Until 2000, there was the real danger that comics would cease to exist. Of course, besides their cost/value problem, there was the factor that the age group they were trying so hard to lure was not interested in comics, but in video games and the like. That continues to this day.
With the success of Sam Raimi's Spider-Man (2002), comic-awareness increased and was now seen as a potentially valuable genre. Many terrific comics-to-movie adaptations have been produced.
The off-the-rack sales seem to have stabilized and many interesting comics series have come out over the last decade. Kingdom Come with those great Alex Ross covers definitely got my attention. For The Ultimates and Captain America Reborn and all that, Brandon, Terence, and Christian are more qualified to comment.
Which brings me to this issue's angst-ridden Splash Page, which reminds us that comics are still a business. They will do anything, say anything, sell anything to make a buck, even continually reboot series, and make up temporary continuities that aren't realized or announced as such until it's time to, well, reboot again, and heaven help me, I think they're still screwing with alternate covers.
Pity, because I cannot see how any long-term fans can be made with this approach, to say nothing about the hope of reacquiring older fans like myself.
But, hey, we still have the movies coming out, the most successful ones mostly based on decades-old titles with the most familiar continuity. The ironies compound.
POSTED BY NOLAN B. CANOVA, WEDNESDAY, SEPTEMBER 23, 2009
I appreciate y'all's patience over the past couple of weeks while we sorted through some -- er, um...issues -- here at the PCR compound. I'm gradually re-adjusting some minor mission statement parameters between now and year's end for the 2010 version of Crazed Fanboy/PCR. (Can you believe it's been ten years since I started this nonsense? Haha.) I am grateful to have a core staff dedicated to keeping our standards high and material consistent, even when Ye Olde Editor nods off at the wheel every once in a while. And I mean ALL the writers. Despite what must look like lots of in-fighting, everyone's generally on the same page and wants to put forth their best.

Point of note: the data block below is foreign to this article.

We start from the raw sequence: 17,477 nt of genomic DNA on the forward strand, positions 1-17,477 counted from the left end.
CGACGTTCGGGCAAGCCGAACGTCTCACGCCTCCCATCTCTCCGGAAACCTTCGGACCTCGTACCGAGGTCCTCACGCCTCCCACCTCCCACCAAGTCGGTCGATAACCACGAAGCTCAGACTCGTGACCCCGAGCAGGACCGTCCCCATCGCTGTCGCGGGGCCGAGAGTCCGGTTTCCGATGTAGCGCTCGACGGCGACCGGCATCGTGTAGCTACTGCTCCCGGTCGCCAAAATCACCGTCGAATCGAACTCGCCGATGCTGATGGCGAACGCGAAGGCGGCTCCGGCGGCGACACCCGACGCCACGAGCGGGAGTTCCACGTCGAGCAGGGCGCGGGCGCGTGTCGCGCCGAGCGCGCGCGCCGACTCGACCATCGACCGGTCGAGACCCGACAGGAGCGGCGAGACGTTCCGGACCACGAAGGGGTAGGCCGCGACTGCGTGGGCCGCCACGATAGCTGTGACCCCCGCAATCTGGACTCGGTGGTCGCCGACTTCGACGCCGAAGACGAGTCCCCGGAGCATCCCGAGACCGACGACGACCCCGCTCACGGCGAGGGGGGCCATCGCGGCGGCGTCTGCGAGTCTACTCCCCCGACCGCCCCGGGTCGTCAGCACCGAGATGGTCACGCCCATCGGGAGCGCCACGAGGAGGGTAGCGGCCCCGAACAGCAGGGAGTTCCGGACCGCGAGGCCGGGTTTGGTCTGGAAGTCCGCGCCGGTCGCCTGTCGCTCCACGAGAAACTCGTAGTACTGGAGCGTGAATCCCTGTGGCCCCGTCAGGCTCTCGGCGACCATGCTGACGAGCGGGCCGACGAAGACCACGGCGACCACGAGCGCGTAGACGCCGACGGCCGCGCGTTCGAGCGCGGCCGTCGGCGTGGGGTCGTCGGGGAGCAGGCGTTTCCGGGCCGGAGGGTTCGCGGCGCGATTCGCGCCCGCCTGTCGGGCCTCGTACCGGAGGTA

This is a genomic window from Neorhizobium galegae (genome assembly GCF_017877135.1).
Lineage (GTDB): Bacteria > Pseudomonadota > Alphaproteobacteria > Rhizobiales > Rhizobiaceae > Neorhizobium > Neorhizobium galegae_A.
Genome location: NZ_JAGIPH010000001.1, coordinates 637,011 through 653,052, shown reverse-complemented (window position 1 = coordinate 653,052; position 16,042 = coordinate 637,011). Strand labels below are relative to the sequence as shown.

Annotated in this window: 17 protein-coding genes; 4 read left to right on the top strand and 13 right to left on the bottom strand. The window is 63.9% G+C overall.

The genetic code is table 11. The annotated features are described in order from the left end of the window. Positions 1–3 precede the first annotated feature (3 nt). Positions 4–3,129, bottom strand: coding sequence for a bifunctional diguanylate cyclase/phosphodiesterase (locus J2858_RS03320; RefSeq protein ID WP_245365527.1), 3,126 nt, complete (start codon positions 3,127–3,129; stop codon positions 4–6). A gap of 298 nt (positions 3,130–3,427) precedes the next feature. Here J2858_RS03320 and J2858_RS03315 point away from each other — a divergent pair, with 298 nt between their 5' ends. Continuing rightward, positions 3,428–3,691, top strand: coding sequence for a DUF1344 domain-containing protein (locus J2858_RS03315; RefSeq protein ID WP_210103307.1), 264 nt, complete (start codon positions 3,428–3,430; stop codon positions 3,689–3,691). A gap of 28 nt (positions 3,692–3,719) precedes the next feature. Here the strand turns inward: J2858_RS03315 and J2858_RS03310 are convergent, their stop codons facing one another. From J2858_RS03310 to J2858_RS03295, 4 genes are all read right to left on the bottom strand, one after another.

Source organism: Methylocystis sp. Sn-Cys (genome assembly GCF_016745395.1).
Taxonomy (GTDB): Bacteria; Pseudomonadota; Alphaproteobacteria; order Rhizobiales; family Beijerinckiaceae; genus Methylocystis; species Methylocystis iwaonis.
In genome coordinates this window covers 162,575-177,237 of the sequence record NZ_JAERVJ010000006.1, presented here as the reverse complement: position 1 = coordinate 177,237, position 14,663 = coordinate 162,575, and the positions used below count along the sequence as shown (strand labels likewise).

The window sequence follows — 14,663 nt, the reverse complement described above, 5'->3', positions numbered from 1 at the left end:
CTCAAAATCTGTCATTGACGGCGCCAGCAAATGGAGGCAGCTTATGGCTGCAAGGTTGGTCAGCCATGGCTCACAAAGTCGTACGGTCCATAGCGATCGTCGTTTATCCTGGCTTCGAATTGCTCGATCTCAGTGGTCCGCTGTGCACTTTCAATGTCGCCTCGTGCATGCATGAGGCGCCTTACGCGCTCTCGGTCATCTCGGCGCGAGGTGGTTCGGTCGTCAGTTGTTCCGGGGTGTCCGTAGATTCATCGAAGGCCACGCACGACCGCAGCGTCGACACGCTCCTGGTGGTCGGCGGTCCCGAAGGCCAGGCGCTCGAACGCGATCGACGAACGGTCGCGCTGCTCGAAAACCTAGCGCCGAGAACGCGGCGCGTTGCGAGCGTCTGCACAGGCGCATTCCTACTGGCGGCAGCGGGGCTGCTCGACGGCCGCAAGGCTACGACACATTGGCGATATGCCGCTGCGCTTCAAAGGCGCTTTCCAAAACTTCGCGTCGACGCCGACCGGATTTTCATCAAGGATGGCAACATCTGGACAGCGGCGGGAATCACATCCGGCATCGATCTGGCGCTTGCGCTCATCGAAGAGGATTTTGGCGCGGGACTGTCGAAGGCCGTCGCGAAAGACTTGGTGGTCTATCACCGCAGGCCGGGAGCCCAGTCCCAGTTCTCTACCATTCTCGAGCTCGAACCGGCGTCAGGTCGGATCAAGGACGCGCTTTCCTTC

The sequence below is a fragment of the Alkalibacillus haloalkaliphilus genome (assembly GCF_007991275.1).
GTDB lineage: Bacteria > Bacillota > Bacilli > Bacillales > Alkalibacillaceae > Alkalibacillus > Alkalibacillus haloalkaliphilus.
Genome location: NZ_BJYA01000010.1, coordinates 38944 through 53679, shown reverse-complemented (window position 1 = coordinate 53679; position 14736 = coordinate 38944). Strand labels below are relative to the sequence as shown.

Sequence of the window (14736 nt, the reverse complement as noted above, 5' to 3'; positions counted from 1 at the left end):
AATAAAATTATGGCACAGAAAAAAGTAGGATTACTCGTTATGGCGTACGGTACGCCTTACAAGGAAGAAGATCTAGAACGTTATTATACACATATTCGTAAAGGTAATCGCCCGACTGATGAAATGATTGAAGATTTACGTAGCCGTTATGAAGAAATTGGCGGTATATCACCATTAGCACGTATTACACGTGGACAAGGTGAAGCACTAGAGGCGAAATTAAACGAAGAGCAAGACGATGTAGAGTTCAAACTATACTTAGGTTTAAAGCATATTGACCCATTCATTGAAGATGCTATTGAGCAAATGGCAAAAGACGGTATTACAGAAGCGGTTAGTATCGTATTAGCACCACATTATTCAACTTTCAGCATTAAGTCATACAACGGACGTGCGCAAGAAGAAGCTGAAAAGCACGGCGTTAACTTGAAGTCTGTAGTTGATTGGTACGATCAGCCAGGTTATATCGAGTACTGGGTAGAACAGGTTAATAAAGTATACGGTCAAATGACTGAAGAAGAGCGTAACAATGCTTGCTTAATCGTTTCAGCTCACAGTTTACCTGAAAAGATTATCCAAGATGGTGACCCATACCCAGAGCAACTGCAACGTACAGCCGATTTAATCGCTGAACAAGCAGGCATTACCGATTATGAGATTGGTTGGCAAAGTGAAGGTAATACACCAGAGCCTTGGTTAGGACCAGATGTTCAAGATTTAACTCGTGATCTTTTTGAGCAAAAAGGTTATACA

OK, 'nuff of that, let's start with this week's sleaze...
I read about this just this morning and, after the initial revulsion passed, had me chuckling for no particularly good reason.
According to her new memoir, Mackenzie Phillips, who played the angst-ridden teen older sister to Valerie Bertinelli on the '70s TV sitcom One Day At A Time, has revealed she carried on an incestuous relationship with her own father that may have lasted as long as ten years.
Rock fans know -- or should know by now -- that Phillips' father was none other than John Phillips of the '60s vocal group The Mamas and the Papas (California Dreamin').
According to an interview with People Magazine, Mackenzie first became "aware"(!) of the relationship at the age of 19 after waking from a drug-induced blackout discovering she was having sex with her father the night before her own wedding. Since both of them stayed high pretty much all the time, pinning down when it all started became problematic. But according to Mackenzie, John hated the idea of her getting married and pitched the idea of the both of them running off together -- that is she and John.
She only revealed this relationship to her younger sister Chynna Phillips (of Wilson-Phillips Hold On For One More Day fame) fairly recently, telling her she felt it was something she needed to know. In retrospect, I think that might've been so she wouldn't have to get it out of a book.
Reader feedback on various news sites seem to suggest a feeling the whole story is either made up or exaggerated to sell books, but I'm skeptical of that. Besides reportedly sleeping around with rock stars, Mackenzie has had serious drug addiction issues practically her whole life, making headlines with turnstile rehab attendance even before the run of One Day At A Time ended. With the scandalous life led early on, would she really need to add fictional incest to get more attention? And why damage her own reputation even further, not to mention that of her legendary musician father? (According to the memoir, the sex was consenusal. Eeeasy, stomach.)
I didn't bother looking up her age, but I'm guessing she's at or around 50. This is generally about the time demons are exorcised for people with a disturbing past. Yep, I think she did it.
Due to my publishing/work schedule woes last week, I neglected to give just to due the passing of comedian/actor Henry Gibson, who died at the age of 73 from cancer. Please see last week's Mike's Rant for a well-written overview of Gibson's career.
Despite his earlier work, I wasn't really aware of Gibson until his stint on the '60s comedy series Rowan and Martin's Laugh In, one of my all-time favorite TV shows, and, in my opinion, an under-rated forerunner to Saturday Night Live.
On Laugh In, the machine-gun pace of the show would stop every ten-fifteen minutes or so to establish a small set with a piano player doodling some pleasant little ditty on the keys, then Gibson would emerge from behind a backdrop while holding an oversize prop flower. He'd nervously race to his spot and recite some quirky short poem (a precursor to SNL's "Deep Thoughts" by Jack Handy, methinks), give a curt little nod, turn and exit. This became one of the show's many iconic moments.
Henry Gibson reminds me of a better time when TV was wildly more experimental and he will be sorely missed.